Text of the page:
Facebook's war on switching costs (permalink)

If you took a drink every time an economist used "network effects" to explain why Big Tech is so big, you'd get very, very drunk.

To be fair to economists, network effects are important to the Big Tech story.

A system is said to have network effects if it gets better when more people use it. That certainly describes Facebook – you join FB because of the friends that are already there, and then someone else joins because you're there.

But network effects are how FB gets big, but not how it stays big. Because even though you might join FB to talk to your friends, the reason you stay there – despite surveillance and FB's many abusive tactics – is that leaving FB will cut you off from those friends.

There's no technical reason you couldn't stay in touch with FB friends without being an FB user. You can switch phone companies or email providers without walking away from the family, community and customers you're connected to.

FB deliberately engineers its system to block "interoperability" – the ability to plug rival services into its network.

Interop would let non-FB users connect with FB users, and make it so FB users don't have to choose between their community and Facebook's abuses.

The economist's term for this is "switching costs." A "switching cost" is whatever you have to give up to switch between products or services – switching from Audible to a rival platform would cost you all your audiobooks, for example, thanks to Audible's DRM.

Facebook deliberately engineers its products to have high switching costs so that it can impose more pain on its users without losing them. So long as the pain of staying is less than the pain of leaving, Facebook calculates it can maintain its dominance.

Network effects are how Facebook attracts users, but switching costs are how it holds them hostage.

The higher the switching costs, the bigger the shit sandwich Facebook can force you to eat before you leave.

That's why interoperability is such a big deal – because it lowers the switching costs. If you can take your apps or friends or files or media with you when you leave a service, then the service has to treat you better, lest you depart.

Now, I've been accusing Facebook of deliberately raising its switching costs for years, based on the obvious external evidence of this conduct. But to be honest, I didn't have any proof that this was going on…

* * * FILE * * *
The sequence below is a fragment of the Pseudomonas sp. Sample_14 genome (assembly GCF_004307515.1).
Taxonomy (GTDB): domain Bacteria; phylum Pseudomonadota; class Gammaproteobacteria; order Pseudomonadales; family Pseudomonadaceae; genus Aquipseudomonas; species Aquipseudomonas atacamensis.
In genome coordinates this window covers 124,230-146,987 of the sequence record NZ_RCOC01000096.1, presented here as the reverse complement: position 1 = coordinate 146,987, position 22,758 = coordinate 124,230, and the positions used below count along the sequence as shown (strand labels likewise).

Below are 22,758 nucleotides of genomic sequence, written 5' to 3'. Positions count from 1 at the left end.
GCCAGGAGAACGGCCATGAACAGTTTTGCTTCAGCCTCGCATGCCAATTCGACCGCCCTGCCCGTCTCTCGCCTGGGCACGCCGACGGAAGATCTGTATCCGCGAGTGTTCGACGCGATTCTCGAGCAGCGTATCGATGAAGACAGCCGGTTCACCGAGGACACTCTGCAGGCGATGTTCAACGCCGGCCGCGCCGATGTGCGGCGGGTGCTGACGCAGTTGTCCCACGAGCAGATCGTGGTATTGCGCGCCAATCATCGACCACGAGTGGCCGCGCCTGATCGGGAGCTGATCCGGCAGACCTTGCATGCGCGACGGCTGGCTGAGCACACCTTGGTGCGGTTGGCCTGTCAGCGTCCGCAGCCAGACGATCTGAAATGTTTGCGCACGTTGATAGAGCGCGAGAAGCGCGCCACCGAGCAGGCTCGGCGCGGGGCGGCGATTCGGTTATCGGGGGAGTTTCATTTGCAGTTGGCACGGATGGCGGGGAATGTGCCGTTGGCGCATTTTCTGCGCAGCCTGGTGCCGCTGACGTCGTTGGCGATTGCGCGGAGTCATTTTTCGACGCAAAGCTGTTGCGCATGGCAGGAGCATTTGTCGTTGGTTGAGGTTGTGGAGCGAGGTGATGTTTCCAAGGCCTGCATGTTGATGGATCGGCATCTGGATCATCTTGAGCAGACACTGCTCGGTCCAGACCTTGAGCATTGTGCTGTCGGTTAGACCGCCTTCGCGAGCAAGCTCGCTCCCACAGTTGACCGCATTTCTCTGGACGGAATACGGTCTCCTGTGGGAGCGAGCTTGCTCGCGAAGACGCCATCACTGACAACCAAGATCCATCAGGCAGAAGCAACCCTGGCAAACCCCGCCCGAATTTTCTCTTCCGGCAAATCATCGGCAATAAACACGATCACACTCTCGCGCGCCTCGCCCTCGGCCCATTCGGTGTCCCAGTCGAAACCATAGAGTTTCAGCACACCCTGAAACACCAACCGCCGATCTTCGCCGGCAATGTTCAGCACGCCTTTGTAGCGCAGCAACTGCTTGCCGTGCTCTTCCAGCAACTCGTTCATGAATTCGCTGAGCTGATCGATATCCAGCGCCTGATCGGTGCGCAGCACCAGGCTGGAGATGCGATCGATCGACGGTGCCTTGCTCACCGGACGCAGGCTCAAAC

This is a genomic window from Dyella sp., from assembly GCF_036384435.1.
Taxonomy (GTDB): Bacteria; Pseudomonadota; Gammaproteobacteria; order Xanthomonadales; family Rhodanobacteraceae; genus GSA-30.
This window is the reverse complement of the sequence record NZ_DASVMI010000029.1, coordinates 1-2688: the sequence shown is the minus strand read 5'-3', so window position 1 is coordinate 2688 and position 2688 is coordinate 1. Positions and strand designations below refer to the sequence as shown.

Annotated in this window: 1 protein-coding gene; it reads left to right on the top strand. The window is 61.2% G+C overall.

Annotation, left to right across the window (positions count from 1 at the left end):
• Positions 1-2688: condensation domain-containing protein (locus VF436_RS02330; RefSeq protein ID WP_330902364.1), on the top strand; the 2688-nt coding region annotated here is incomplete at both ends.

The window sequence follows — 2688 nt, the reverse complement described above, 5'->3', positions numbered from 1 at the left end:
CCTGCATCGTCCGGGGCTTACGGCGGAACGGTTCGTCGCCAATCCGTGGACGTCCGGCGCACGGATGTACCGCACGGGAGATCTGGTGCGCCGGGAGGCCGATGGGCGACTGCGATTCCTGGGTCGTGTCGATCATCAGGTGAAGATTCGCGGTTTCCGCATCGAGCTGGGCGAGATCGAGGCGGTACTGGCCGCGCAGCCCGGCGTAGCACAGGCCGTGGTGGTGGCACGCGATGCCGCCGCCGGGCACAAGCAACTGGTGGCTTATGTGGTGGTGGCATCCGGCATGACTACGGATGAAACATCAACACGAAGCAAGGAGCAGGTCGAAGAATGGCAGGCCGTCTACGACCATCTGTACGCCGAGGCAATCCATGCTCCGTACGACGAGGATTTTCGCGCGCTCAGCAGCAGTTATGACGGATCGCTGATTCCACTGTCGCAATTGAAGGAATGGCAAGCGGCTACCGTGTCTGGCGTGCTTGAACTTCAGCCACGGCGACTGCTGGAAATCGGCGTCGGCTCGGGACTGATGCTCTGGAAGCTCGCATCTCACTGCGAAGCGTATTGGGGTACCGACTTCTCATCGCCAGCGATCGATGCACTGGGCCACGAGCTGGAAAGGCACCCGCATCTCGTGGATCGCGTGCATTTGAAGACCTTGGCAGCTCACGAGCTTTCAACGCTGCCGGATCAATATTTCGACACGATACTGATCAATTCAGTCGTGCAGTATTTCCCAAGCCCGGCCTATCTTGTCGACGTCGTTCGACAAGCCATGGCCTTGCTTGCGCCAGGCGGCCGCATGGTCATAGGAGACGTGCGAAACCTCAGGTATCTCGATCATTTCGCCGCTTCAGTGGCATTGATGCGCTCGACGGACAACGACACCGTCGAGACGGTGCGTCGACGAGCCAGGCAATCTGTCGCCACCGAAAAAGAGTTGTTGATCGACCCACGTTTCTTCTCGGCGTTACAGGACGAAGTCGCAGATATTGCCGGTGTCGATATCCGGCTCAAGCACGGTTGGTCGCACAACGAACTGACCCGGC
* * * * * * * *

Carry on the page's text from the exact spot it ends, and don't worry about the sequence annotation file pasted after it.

…Until now.

In its amended antitrust complaint against Facebook, the FTC draws on the internal communications it compelled Facebook to give up in order to build up a factual record of FB's abuse of switching costs, which go all the way to CEO Mark Zuckerberg.

I published a collection of these for EFF's Deeplinks blog, under the title, "Facebook’s Secret War on Switching Costs."

Here's some highlights:

Para 87: Zuckerberg's M&A chief writes to him to say, "imo, photos (along with comprehensive/smart contacts and unified messaging) is perhaps one of the most important ways we can make switching costs very high for users…

"…if we are where all users’ photos reside because the upoading [sic] (mobile and web), editing, organizing, and sharing features are best in class, will be very tough for a user to switch if they can’t take those photos and associated data/comments with them."

Translation: "I figured out a way to get our users to eat a very large shit sandwich indeed. Just take all their family photos hostage!"

Para 187: An exec explains how FB is preventing G+ from succeeding: "[P]eople who are big fans of G+ are having a hard time convincing their friends to participate because…switching costs would be high due to friend density on Facebook."

Translation: Our users would rather be on G+ but we've stopped them because leaving means leaving behind their friends, because we won't interconnect with Google's service.

Para 212: One of Zuck's execs sends him a memo reading, " if we are where all users’ photos reside . . . will be very tough for a user to switch if they can’t take those photos and associated data/comments with them."

There's that shit sandwich again.

I'm so excited to see this stuff in the FTC complaint – not because it vindicates me (it was obvious that this was going on, though having the receipts is nice), but because it suggests that US antitrust enforcers are homing in on switching costs as an anticompetitive force.

The problem with the network effects story is that it's a counsel of despair: "Well, this company has attained scale and now there's no way they can lose."

That's bullshit. You don't search Altavista with your Cray.

Network effects inflate services, but low switching costs let the air out again. Interop is the escape valve that keeps big tech firms from sucking up all the oxygen and asphyxiating their rivals.

This day in history (permalink)

#20yrsago Cameron Diaz to star in biopic

#20yrsago Copyist religion with DRM-breaking as a holy rite

#15yrsago I, Row-Boat

#15yrsago BPI demands criminal enforcement against pirate CDs

#1yrago Outdoor education beat TB in 1907

#1yrago Principles for platform regulation

Colophon (permalink)

Today's top sources: Naked Capitalism (

Currently writing:

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Currently reading: Analogia by George Dyson.

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  • The Shakedown, with Rebecca Giblin, nonfiction/business/politics, Beacon Press 2022